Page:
Good as new

National Grid has placed a £1 million order with ABB to refurbish a shunt reactor that was installed at Willesden substation in London in 1967.
The project is being funded under the Network Innovation Allowance (NIA) provided through Ofgem. It aims to demonstrate that refurbishment is an economically viable methodology for upgrading service-expired 13 kV (kilovolt) shunt reactors to modern standards of performance and energy efficiency.

The new RIIO (revenue = incentives + innovation + outputs) funding framework means that National Grid is keen to explore the relative merits of refurbishment and replacement of key assets such as shunt reactors, which improve the efficiency of the transmission and distribution network.
Recent innovations in materials science mean that modern transformers are built with steel that has lower losses than a 40-year old design. As such a refurbishment based on the old design would not meet today’s high specifications for transmission equipment.
ABB will transport the 13 kV 2 x 30 MVA (megavolt ampere) shunt reactor to its transformer centre of excellence in Drammen, Norway, where a detailed inspection and appraisal will establish options for redesign and remanufacture of a new active part, as well as refurbishment of the tank and cooler bank. The refurbished unit will then be subjected to factory acceptance testing (FAT) to the very latest standards before being returned to Willesden 275 kV substation for installation and commissioning on its original plinth, saving extensive civil works.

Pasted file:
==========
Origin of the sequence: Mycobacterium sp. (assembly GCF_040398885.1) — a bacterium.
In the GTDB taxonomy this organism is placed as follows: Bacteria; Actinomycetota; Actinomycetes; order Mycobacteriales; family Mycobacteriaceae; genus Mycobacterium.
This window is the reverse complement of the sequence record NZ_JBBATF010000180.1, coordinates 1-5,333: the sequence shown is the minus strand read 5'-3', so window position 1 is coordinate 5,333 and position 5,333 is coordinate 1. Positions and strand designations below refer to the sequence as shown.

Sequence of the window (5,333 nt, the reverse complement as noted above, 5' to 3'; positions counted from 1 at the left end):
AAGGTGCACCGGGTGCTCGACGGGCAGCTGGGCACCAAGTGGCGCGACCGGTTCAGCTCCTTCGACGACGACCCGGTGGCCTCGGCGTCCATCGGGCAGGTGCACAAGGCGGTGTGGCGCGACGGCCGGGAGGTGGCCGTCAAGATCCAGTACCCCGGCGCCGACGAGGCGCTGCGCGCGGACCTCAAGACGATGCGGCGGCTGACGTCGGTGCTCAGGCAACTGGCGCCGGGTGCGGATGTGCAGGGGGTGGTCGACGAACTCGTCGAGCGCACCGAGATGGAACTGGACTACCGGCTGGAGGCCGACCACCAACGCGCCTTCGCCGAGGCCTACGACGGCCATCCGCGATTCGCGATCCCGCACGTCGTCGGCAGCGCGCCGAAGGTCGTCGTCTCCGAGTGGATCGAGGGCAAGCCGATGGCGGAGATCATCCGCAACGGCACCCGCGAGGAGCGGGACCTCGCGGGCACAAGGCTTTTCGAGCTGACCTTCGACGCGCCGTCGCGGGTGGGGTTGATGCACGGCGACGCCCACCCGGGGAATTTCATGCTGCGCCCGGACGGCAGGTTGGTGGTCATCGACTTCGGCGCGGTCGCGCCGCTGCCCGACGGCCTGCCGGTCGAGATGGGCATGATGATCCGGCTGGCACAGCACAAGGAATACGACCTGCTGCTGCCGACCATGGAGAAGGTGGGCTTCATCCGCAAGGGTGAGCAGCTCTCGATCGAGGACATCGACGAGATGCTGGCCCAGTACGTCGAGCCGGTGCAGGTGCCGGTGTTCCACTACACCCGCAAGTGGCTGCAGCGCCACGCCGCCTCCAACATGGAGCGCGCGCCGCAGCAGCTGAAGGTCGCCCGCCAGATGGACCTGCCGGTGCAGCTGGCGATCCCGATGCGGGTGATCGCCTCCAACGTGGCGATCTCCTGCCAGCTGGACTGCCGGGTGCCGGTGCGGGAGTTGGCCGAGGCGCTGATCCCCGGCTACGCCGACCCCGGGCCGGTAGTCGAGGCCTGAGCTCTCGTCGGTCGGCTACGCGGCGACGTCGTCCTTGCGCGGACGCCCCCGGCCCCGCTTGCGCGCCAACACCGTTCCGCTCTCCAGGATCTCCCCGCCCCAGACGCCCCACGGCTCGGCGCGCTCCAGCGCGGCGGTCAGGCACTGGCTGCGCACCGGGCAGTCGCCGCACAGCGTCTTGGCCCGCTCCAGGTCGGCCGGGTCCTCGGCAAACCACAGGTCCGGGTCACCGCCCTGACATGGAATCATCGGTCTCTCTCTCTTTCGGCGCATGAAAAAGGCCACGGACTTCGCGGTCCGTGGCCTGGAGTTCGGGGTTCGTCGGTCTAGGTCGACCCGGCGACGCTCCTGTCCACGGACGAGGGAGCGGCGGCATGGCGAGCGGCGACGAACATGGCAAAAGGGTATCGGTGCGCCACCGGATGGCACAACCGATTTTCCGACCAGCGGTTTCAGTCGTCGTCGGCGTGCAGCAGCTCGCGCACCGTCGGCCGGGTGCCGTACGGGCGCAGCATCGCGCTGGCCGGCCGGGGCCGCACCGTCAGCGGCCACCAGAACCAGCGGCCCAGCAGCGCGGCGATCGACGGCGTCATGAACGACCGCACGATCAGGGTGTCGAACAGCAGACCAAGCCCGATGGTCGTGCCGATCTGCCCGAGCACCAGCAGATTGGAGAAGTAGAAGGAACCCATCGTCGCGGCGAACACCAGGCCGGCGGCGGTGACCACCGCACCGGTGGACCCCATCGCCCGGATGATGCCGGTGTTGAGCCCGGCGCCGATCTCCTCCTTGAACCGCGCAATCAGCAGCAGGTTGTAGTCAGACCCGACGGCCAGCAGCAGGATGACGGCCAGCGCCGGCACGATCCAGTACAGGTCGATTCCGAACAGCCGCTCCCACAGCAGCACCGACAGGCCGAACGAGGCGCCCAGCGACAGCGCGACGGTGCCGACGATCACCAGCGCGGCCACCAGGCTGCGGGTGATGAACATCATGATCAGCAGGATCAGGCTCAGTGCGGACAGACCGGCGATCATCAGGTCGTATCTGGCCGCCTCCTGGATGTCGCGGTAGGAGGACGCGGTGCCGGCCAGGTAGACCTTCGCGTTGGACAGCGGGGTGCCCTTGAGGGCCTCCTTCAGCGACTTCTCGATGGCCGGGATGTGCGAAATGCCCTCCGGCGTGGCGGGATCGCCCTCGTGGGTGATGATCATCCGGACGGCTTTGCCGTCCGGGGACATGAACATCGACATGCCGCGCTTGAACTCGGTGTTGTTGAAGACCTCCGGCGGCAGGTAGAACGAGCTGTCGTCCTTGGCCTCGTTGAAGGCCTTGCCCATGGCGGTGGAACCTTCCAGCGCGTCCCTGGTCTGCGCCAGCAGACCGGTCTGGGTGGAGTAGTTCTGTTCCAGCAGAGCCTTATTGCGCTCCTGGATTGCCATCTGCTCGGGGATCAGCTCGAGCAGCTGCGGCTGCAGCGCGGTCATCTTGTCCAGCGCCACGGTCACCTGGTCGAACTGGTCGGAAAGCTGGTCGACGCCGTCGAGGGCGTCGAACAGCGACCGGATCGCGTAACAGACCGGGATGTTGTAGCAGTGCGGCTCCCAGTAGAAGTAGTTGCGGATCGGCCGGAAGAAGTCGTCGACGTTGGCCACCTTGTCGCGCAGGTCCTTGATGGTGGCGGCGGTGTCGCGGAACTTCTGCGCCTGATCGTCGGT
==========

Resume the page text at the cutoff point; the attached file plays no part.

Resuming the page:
“The Willesden project is a very significant breakthrough for ABB’s Transformer Service team in the UK that enables us to deliver a practical real-world demonstration of how a non-ABB shunt reactor asset over 40 years old can be remanufactured cost effectively in its existing tank, while upgrading it with state of the art design and materials” says Matthew Pownall, Divisional Manager ABB Power Products Service UK.

National Grid has a fleet of around 70 shunt reactors in the UK